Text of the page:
Our man in France: another perspective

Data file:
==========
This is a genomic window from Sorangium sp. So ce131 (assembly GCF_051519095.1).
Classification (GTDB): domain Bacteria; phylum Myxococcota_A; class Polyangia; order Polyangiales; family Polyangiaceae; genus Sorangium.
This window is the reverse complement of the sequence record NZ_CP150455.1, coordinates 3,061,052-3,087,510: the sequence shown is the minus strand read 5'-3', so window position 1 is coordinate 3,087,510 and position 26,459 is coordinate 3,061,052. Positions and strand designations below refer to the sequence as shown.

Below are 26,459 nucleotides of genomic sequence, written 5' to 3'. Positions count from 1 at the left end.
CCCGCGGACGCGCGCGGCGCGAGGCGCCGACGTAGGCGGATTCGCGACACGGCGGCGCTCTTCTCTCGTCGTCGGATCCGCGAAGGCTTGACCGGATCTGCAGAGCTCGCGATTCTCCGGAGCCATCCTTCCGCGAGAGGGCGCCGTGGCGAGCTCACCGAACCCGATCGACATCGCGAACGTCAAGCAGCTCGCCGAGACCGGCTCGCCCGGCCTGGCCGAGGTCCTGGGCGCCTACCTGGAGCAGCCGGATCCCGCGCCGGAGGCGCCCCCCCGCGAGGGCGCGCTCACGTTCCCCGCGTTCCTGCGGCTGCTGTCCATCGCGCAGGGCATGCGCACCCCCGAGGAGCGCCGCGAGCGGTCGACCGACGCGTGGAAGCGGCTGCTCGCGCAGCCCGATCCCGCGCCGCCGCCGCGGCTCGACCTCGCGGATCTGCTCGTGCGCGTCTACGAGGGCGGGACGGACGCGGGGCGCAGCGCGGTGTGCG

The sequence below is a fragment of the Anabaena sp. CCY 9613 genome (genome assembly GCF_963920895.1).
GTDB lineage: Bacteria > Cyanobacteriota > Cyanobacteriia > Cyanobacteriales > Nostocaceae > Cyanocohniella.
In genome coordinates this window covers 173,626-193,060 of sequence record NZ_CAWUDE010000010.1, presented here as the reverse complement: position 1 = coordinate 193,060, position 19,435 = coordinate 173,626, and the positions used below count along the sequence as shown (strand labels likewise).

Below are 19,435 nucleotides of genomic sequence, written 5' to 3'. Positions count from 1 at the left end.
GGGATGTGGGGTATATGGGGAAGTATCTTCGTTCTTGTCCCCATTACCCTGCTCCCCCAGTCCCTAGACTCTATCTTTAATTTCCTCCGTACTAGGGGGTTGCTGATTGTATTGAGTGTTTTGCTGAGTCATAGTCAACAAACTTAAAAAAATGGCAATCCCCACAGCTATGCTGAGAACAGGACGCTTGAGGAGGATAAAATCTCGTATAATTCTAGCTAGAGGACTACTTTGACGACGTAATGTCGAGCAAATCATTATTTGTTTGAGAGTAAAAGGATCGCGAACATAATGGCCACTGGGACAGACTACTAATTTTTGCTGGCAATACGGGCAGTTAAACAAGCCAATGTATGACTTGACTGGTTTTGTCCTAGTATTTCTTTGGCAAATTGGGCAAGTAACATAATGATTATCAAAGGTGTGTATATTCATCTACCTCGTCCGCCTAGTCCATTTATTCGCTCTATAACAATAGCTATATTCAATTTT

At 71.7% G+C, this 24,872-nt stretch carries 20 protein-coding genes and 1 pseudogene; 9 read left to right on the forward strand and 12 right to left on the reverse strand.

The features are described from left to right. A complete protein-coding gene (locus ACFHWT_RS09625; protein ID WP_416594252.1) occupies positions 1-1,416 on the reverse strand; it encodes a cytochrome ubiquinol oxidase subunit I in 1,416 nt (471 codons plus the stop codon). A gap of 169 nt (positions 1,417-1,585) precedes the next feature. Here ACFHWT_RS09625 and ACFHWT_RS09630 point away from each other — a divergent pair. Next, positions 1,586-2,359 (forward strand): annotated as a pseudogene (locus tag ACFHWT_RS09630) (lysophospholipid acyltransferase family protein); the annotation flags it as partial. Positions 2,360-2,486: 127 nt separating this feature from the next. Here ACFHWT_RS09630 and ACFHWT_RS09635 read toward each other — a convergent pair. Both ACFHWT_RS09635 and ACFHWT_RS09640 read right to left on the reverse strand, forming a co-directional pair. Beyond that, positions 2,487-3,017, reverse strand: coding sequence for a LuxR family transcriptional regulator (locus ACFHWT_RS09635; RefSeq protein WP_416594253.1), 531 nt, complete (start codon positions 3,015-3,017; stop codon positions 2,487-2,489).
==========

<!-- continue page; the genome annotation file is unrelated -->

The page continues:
Aminullah Chaudry The appointment of Jahanzeb Khan, a District Management Group (DMG) officer, presently posted as Secretary Livestock Punjab has kicked up a storm. The Association of former Ambassadors (AFA) is said to have written to the Prime Minister, calling for a reversal of this appointment. Serving officers in the Foreign Office were preparing for court action until they were dissuaded by the foreign secretary himself. Newspaper reports would have us believe that the foreign minister made a number of unsuccessful attempts to raise this issue with the president. If articles in the print media are anything to go by, Jahanzeb does not seem to have too many supporters. His appointment has been defended by Tasneem Noorani, a former member of Civil Service of Pakistan (CSP), not a DMG officer as Asif Ezdi mistakenly claims. Mr Noorani is of the view that the trade related performance of a functionary in an embassy should be the ultimate criteria of judging his worth. This line of reasoning would only be acceptable if the statistics support such a thesis. They do not. Throughout the regime of General Musharraf, we were fed stories about how our exports would expand by leaps and bounds. In this scheme of things, dynamic young trade counsellor, drawn mostly, it must be acknowledged, from the DMG, were to play a focal role. Mr. Noorani and other commerce secretaries before and after him would surely admit that such ambitious targets were never achieved. Our exports today are half that of Vietnam's. The notion that a partially successful commercial counsellor would make a good Ambassador is therefore not tenable. Equally, the position taken by some retired diplomats on Mr Jahanzeb's appointment rests on shaky ground. Shamshad Ahmad, Tayyab Siddiqui and Iftikhar Murshed, all retired ambassadors, go on ad nauseum about the training of Foreign Service Officers, their proficiency at diplomatic skills, building bridges, removing misunderstandings and behaving with dignity and composure. They confidently assert that the Foreign Service produces a superior category of human beings who, in Mr Shamshad's words, "conduct themselves with dignity and composure." Is he telling us that all other civil servants are a group of uncivilised brutes who are not even aware of the basics of table manners? Regrettably, these gentlemen have over reacted and in expressing their disapproval, have used condescending language. Shamshad Ahmad calls Jahanzeb as a "DMG type". When Mr. Zulfikar Ali Bhutto abolished all services, he rechristened the erstwhile Foreign Service as the Foreign Affairs Group (FAG). How would Mr Shamshad react if he were called a "FAG type"? Another former diplomat, Tayyab Siddiqui adopts a different line of attack. He says that the appointment of Jahanzeb has dealt a body blow to merit. He then goes on to say that the "PPP in its previous incarnations had a record of its disregard of merit." Signalling out a particular political party in this manner is uncharitable. Was it on merit that Mr Siddiqui became the first beneficiary of a military dictator immediately after the coup of July 5, 1977, when he was pulled out of oblivion and given an ambassadorial appointment to Jordan? Mr Siddiqui severely criticises the summary removal of a certain batch mate, who in his words is "a diplomat of international stature." Would Mr Siddiqui care to elaborate as to whether this diplomat was on an extension after reaching the age of retirement; whether he had at any time in his career served anywhere other than Europe and North America; whether his conduct was not severely criticised when he manhandled a lady in New York; whether this diplomat had not got Swiss/US nationality, and finally, is it not true that he settled in the United States after retirement? Mr Siddiqui questions the qualifications of his illustrious batchmate's successor. Hussain Haroon is the grandson of Sir Abdullah Haroon, a person who played no small part in Sindh's active participation in the Pakistan Movement. He has been Speaker of the Sindh Assembly and expresses himself better in English than most career diplomats. Another batchmate of Mr Siddiqui, whose interest in the ivory trade was known to all, had his European wife approach a former prime minister, to secure a posting in the country from which she hailed. Iftikhar Murshed also appears to carry the disdainful tones of his colleagues when he calls the decision to nominate the secretary Livestock, Punjab an exercise aimed at acquiring "French expertise in manufacturing cheese". How does Mr Murshed know that the "French are understandably perplexed and embarrassed at this thoughtlessly whimsical decision"? Strong language indeed. The point that needs to be appreciated by both diplomats and the "inferior" non-diplomatic civil servants is that influence peddling has been an integral part of the working of the government in general, and the Foreign Office in particular. Pakistan's first Foreign Minister, Mr Zafarullah Khan deviated from the principle of merit on a number of occasions when making induction's from other services into the Pakistan Foreign Service. Mr Shamshad would be well advised to look back at history and see the gems that we continued to send abroad. There was this army general, who along with our Field Marshal President and Christine Keeler, participated enthusiastically in the frolicking in Lord Astor's swimming pool. There was another retired general who rose to the position of foreign secretary (administration) and whose only job was to travel to Europe to buy candle stands for a banquet in the Lahore Fort. Another general was nominated as Pakistan's candidate for the position of Director General UNESCO, presumably on the basis of his linguistic skills. Predictably, he lost. Mr Shamshad may do well to look at some of the appointments made when he was in the upper echelons of the Foreign Office. A Grade 18 Executive Engineer of the C&W Department, Punjab was made ambassador to the UAE. On return he rejoined the department as XEN. Did Mr Shamshad not foresee any offence being caused to our friendly ally, the UAE? Did the Foreign Office question the efficacy of sending a writer/poet as Ambassador to Norway? A businessman of Karachi was appointed High Commissioner to the United Kingdom, primarily to promote the business interests of General Musharraf in that country. Did the Foreign Office protest then? It is gratifying to see that the AFA has sprung into action now. This august body, which comprises the cream of our diplomatic service, may meanwhile like to clarify how many Foreign Secretaries raised an objection to the appointment of generals, air marshals, and admirals as ambassadors. Assuming that these were influential people who it was better not to annoy, the Foreign Office did not even have the gumption to raise a voice against the appointment of a retired Major, living more or less permanently in the UAE, who was sent as Ambassador to Brunei in the Musharraf era. The problem with Foreign Service officers living in splendid isolation both at home and abroad is that they have lost touch with reality. Considering discretion the better part of valour, they remain conspiratorially silent when military rulers use their discretionary powers in appointing ambassadors/high commissioners. When a political government takes far less contentious decisions, Foreign Service officers are up in arms. This is not fair. Our career diplomats must accept the fact, however unpalatable, that it is the prerogative of the political leadership to make higher level diplomatic assignments to important countries. The Foreign Office must not arrogate to itself the right to determine what is, or is not, the national interest. This should be left to the political leadership. The writer is a former secretary to prime minister